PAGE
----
Measuring the Unmeasurable

Several years ago, I was given the challenge of facilitating part a company through a large scale restructuring initiative. One of the main reasons that our firm was selected had to do with our considerable expertise in the area of performance diagnostics- a fancy way of saying that we were pretty good at “sizing up” hidden value (cost savings or service level improvements) that could be released through various process improvement initiatives.

As was the practice at our firm, the principal consultants on the project each took part of the business and led their respective team(s) through a process of defining appropriate measurements, baselining their performance, benchmarking them against “best in breed” competitors, analyzing gaps, assessing best practices, and building improvement plans. For consultants, this drill is pretty routine.

Well, the routine was about to change, and did change for me the minute I stepped foot off the airplane to start the engagement. You see, while all of the other consultants were given typical business functions as ‘their team’ to facilitate, your’s truly was given a few real winners- Internal Auditing, Risk Management, and Corporate Planning. I’m rarely one to whine about the cards I’m dealt, but this was a little nuts. How would I even begin to define measures for these functions, not to mention the later stages of baselining, benchmarking, and gap analysis? Someone either had a lot a faith in me, or was setting me up for something nasty.

Ironically, it turned out to be one of my favorite assignments. While the team I led was about as excited as I was, we all decided to approach it as a challenge…a chance to break some new ground.

While there are probably as many opinions about how to measure these types of functions(functions that are distanced from the end customer, with workload that is largely discretionary, and few if any tangible “widgets” produced), we decided to focus on what we eventually referred to as the three C’s: Customers, Competencies, and Critical Path.

Customers: For us, this was a logical place to start. Since these functions were quite removed from the end customer, we needed to define a surrogate customer of sorts- constituents whose business performance and survival was dependent on the business function being measured. The audit committee of the board, plant managers with P&L accountability, Business Unit Leaders, for example. From there, a service level agreement complete with performance standards served as the blueprint from which our baseline and benchmarks were then derived. In many cases, this was the first time the real customer had been identified- so it wasn’t uncommon to find a number of key functions that weren’t even on the customer’s radar screen. Some would fall off the board all together, as the customer would deem certain functions (often performed for years prior!)unnecessary going forward.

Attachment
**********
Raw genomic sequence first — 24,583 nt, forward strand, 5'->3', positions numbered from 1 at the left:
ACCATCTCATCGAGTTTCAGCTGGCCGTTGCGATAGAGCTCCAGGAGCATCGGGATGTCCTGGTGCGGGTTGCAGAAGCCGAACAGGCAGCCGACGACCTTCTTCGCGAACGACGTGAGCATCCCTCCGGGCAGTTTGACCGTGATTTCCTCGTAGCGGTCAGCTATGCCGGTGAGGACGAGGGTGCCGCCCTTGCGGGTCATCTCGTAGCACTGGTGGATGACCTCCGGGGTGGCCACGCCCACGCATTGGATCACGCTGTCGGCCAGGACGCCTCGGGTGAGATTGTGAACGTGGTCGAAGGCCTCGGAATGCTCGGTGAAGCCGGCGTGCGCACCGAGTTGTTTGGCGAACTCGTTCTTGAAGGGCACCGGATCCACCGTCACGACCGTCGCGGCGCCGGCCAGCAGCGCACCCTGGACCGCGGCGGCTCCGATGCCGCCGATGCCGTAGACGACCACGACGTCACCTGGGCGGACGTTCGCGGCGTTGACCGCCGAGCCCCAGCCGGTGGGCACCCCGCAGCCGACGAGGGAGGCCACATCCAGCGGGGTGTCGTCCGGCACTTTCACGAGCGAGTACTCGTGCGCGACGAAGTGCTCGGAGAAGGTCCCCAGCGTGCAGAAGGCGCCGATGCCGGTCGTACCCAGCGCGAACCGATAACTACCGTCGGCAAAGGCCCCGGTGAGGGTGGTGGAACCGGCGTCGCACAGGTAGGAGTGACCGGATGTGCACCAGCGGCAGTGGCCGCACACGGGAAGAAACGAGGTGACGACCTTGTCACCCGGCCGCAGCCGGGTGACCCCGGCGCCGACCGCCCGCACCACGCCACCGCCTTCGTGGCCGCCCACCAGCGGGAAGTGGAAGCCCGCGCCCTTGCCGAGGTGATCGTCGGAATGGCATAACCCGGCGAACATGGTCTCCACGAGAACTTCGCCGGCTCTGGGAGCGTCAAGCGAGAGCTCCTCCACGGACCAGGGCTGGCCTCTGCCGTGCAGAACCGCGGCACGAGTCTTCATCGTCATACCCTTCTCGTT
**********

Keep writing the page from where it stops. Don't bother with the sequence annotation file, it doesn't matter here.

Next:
Competencies: Most functions like these require niche professional skill- truly unique disciplines. So the next logical place for us to go was to build a competency profile. For example, if the company wanted to have a “crack” internal audit staff (to serve the workload demanded by their customer of course!), a good yardstick of progress would be a performance measure that indicated the presence of specific competencies and expertise. These could be “soft” measures such as the presence of certain skills, or “hard” indicators like training hours or continuing education credits.

Critical Path: This was simply an indicator of progress against critical projects that emanated from the customer’s expectations. These indicators were different from the rating given by key customers and/or performance against negotiated service standards. Critical Path indicators dealt with very specific and key initiatives that were central to that function’s annual plan. While these may have been redundant in some cases, the team felt they were worth the added weight and specificity in the overall framework.

In the end, we had a balanced set of measurements that provided a clear picture relative contribution. Measures that could be clearly identified, counted, benchmarked, and used as a guidance system for gauging their long term performance.

Some would say it’s not perfect, and few performance management frameworks are. But it did serve the purpose of getting these functions involved in the restructure in a positive way, and initiated a significant improvement in the business contribution of these functions.

A far cry from – “you can’t measure us, we’re too different!”


Author: Bob Champagne is Managing Partner of onVector Consulting Group, a privately held international management consulting organization specializing in the design and deployment of Performance Management tools, systems, and solutions. Bob has over 25 years of Performance Management experience and has consulted with hundreds of companies across numerous industries and geographies. Bob can be contacted at

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